Lynn Sharp Paine - Value Shift
"Lynn Paine has an optimistic analysis of the need for--and the value of--bringing ethical values into business decision-making. The 'meltdown' of so many high-flyers recently suggests that lesson had been lost on too many companies during the boom years. The time has come to take account of what she writes."--Paul A. Volcker
"This book presents a way of broadening the role of the corporation in our society, an interesting and exciting role. It's a good read for young leaders in all walks of life."--John C. Whitehead, former Chairman, Goldman Sachs
"Value Shift provides a timely and compelling argument for why companies must incorporate values into their strategies--that no one in business can afford to ignore."--Daniel Vasella, Chairman + CEO /Novartis AG
From Publishers Weekly
Harvard Business School professor Lynn Sharp Paine had been studying corporate malfeasance long before the Enron debacle. In her forthcoming book, Value Shift: Why Companies Must Merge Social and Financial Imperatives to Achieve Superior Performance, she attempts to introduce readers to an "emerging new standard of corporate performance one that encompasses both moral and financial dimensions." Based on her research, teaching, and consulting experiences over the past 20 years, Paine has amassed an in-depth understanding of corporate values. She uses examples culled from these experiences to explain the growing emphasis on values, why this changing attitude is important, and what the shift means for managers. She ends the book with advice for managers on setting up an organizational infrastructure, hiring employees whose views align with a company's value system, and more. This is an important book for ethics-minded managers. Copyright 2002 Reed Business Information, Inc.
"Lynn Paine has an optimistic analysis of the need for--and the value of--bringing ethical values into business decision-making." -- Paul A. Volcker; June 2002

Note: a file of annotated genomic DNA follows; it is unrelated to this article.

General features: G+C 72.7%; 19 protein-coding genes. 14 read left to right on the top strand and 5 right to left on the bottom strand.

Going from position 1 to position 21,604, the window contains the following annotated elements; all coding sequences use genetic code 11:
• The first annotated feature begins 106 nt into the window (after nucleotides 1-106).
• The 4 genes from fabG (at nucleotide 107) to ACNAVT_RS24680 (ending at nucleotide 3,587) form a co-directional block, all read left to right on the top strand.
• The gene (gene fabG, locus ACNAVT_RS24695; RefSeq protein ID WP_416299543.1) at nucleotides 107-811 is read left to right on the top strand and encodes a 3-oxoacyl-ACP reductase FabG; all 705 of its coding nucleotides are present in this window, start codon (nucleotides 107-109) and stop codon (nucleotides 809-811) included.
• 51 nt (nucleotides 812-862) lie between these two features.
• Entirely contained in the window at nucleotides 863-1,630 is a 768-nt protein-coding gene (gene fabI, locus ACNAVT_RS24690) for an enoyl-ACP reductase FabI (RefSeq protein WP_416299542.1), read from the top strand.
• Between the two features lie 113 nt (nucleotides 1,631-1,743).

"This book presents a way of broadening the role of the corporation in our society [and is] a good read." -- John C. Whitehead, former Chairman of Goldman Sachs; June 2002
From the Back Cover
During the past two decades, leading companies around the world have launched values initiatives, ethics programs, code of conduct projects, or legal compliance efforts. An estimated 80 percent to 90 percent of America's large and midsize corporations have adopted written ethics guidelines. Over half the Fortune 100 have appointed ethics or compliance officials. Why, then, have so many well-known companies--Enron, Tyco, Xerox, and others--recently come under scrutiny for questionable business practices?
Harvard Business School Professor Lynn Sharp Paine argues that the problem lies not in a sudden outbreak of corporate venality but in a mismatch between how many companies are managed and what's expected of them by society today. Instead of adding more new programs and initiatives, today's corporate leaders need to go back to basics and adopt a qualitatively different kind of management. In Value Shift they will find an approach that is suited to the corporation's contemporary role in society--an approach aimed at melding high ethical standards with outstanding financial results.
Gone are the days when companies were thought of as purely amoral devices for managing pools of capital. The centuries-old doctrine of corporate amorality, still maintained by some theorists, has outlived its time. As corporations have become a pervasive presence in society, expectations for their behavior have also evolved. Today, it is not enough for leading companies to create wealth and produce needed goods and services. They are also expected to behave responsibly, adhere to basic moral principles, and manage their own values and commitments.
Value Shift articulates exactly why the superior performers of the future will be companies that can satisfy both the social and financial expectations of their constituencies. By explaining the larger forces driving the current focus on scandals and ethics, Value Shift points to a new era in the corporation's development and shows what managers can do to align their companies' performance with the higher standard expected today.
About the Author
Lynn Sharp Paine, D.Phil., J.D., is a John G. McLean Professor and at the Harvard Business School. She is a member of The Conference Board's Blue-Ribbon Commission on Public Trust and Private Enterprise and consults with companies worldwide on leadership and values. Her articles have appeared in Harvard Business Review and other major business journals, and she is the author of the casebook Leadership, Ethics, and Organizational Integrity. recently
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